Bonnheim thins oaks on his property to “promote diversity” and increase his land’s productivity. The approximately 7 acres of oaks Bonnheim said he removes every year constitute about 0.2 percent of his total land. He said he doesn’t know if the amount he removes would violate the 5 percent canopy limit allowed under the urgency ordinance because he’s had no reason to measure the canopy.

Oak woodlands cover the tops of hills on the Bonnheim ranch and dot the dry golden hillside beneath. Cattle and deer relax in the shade of the trees, while hawks soar overhead.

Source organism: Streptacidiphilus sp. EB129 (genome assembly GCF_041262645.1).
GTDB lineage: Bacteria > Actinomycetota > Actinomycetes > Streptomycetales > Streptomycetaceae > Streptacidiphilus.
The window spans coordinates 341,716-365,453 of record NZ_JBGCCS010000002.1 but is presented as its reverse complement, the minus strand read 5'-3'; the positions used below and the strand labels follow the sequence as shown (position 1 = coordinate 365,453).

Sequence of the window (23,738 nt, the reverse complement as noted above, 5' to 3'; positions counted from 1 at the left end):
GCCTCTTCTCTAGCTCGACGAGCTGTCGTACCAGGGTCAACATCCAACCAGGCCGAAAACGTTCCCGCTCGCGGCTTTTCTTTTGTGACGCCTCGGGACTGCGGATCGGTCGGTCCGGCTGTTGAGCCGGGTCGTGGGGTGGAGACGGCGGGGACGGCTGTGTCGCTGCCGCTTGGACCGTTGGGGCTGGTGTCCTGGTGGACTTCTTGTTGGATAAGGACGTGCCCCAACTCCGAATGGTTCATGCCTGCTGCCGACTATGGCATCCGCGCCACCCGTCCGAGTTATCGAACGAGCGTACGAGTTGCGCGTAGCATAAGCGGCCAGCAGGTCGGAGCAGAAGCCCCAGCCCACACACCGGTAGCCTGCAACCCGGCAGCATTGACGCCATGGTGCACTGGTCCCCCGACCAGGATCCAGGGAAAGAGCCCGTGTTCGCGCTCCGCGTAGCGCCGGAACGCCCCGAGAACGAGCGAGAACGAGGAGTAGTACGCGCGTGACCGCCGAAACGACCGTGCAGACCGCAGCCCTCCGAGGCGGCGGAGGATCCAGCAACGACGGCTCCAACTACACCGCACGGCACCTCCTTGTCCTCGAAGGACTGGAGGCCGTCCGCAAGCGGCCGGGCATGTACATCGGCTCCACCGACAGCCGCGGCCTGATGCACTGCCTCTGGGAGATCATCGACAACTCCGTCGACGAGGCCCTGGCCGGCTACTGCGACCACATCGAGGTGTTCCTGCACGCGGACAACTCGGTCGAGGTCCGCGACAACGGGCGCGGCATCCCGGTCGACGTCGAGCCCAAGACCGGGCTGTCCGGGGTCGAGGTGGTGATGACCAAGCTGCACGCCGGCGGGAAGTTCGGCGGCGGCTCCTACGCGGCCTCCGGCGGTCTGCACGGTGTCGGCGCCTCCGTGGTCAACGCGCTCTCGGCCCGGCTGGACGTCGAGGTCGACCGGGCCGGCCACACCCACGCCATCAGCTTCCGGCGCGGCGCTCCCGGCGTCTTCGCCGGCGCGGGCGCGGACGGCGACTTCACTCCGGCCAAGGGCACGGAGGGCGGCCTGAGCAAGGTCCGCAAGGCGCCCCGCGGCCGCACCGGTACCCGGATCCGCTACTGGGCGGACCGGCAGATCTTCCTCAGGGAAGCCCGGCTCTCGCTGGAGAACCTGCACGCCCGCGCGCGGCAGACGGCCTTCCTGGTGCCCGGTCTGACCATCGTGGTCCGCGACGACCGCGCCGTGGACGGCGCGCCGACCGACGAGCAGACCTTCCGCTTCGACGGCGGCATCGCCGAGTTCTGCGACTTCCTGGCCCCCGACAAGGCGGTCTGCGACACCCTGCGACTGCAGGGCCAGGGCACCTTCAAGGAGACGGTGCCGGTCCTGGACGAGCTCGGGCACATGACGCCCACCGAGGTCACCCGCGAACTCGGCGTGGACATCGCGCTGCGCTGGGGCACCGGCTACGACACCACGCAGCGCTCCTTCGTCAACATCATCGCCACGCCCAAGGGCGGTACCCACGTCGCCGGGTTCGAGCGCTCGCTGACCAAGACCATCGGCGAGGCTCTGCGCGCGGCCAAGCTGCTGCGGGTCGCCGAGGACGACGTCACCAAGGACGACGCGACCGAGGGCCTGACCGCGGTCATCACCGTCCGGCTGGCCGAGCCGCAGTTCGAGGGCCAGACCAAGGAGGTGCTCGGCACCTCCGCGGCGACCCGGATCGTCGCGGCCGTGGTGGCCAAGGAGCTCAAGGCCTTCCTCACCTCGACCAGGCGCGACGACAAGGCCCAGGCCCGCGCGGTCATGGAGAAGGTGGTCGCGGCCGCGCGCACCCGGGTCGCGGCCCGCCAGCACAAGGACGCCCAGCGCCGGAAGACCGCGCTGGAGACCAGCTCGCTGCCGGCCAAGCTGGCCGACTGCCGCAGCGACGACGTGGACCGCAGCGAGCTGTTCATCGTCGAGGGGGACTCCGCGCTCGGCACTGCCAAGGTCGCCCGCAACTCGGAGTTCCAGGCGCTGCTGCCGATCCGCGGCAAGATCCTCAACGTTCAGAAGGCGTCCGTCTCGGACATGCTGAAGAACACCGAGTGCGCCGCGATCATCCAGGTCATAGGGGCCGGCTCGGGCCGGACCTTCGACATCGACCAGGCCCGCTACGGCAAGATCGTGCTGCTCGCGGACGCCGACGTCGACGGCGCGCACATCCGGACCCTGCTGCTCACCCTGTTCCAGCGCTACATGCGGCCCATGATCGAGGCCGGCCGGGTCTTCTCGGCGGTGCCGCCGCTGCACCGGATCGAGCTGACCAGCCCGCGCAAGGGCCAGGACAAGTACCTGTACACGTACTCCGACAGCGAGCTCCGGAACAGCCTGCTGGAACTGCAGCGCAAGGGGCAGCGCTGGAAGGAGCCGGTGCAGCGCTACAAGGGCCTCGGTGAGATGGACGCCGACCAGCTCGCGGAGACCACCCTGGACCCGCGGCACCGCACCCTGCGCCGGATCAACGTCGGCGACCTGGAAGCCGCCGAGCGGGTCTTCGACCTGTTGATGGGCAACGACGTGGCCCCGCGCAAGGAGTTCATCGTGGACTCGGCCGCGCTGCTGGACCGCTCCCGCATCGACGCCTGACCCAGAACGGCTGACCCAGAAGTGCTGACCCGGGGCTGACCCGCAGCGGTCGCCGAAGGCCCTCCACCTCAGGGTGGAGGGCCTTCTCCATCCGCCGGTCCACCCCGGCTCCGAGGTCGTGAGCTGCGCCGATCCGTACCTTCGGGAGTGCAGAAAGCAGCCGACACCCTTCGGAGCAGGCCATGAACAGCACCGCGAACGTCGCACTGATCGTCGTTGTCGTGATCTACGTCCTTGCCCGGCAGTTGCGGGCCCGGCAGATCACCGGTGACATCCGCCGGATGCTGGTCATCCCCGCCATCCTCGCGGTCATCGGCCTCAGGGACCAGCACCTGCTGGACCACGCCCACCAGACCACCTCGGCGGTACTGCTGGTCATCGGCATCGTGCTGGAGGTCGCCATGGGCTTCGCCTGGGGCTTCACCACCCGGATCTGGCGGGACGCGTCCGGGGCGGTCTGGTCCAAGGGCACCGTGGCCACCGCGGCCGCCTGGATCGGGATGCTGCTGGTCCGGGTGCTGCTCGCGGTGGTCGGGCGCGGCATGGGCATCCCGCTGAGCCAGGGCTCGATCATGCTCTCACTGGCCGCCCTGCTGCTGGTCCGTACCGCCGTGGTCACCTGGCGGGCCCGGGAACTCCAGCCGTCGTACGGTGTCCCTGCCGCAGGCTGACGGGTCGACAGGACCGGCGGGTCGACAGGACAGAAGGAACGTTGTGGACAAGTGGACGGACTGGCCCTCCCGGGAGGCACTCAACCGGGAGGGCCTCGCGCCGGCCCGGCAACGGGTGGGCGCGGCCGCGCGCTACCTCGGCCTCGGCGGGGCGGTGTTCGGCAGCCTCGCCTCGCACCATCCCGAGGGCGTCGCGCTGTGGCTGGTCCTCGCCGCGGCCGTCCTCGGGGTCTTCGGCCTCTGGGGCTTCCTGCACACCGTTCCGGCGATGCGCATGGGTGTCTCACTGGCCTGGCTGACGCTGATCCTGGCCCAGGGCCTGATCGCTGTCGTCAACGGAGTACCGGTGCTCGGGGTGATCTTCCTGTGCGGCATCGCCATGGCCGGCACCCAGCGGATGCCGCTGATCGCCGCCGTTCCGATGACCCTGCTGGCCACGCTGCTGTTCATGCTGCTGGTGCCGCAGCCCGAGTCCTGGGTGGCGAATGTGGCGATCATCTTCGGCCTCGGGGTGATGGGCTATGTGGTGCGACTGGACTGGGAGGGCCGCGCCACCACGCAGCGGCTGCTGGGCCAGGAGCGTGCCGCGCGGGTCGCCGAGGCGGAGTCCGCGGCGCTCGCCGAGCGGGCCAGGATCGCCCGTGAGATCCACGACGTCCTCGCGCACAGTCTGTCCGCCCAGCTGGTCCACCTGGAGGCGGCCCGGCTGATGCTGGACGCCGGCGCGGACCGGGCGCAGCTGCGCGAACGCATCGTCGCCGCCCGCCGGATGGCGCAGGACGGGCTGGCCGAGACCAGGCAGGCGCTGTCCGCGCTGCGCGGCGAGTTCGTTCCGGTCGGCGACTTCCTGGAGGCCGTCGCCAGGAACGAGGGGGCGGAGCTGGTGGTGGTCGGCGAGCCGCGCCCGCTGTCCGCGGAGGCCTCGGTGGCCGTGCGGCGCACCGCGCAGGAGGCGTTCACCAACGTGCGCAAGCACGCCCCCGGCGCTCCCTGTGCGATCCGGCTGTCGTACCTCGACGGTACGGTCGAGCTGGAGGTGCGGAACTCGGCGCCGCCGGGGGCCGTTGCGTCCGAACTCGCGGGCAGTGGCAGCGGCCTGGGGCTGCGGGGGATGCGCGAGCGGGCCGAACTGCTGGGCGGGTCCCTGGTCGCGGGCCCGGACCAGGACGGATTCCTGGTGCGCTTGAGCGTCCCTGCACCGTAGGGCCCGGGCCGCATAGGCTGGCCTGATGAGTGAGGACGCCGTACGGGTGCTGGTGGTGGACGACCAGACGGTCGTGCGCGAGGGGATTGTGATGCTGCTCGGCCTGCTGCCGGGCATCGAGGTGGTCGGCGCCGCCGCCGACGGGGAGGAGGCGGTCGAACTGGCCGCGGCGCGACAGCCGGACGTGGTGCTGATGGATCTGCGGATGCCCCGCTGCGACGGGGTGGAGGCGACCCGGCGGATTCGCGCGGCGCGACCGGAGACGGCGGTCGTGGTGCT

Preserving his land is of the utmost importance to Bonnheim: “It’s almost like a member of the family,” he said.

Bonnheim said he’s in favor of protecting the surrounding land from big developers but wants an ordinance to tackle tree removals that occur when owners convert properties to a different use, such as planting vineyards on rangeland. He’s not in favor of regulations that restrict his ability to manage his land.

“It makes it very difficult for people when you’re dictated to,” Bonnheim said.

Walking the line: Protecting trees and property rights

San Luis Obispo County environmentalists and conservation-minded residents are eager to see the urgency ordinance extended. They want tree protections to remain in place while a permanent ordinance is drafted, an endeavor county planners said could take at least a year.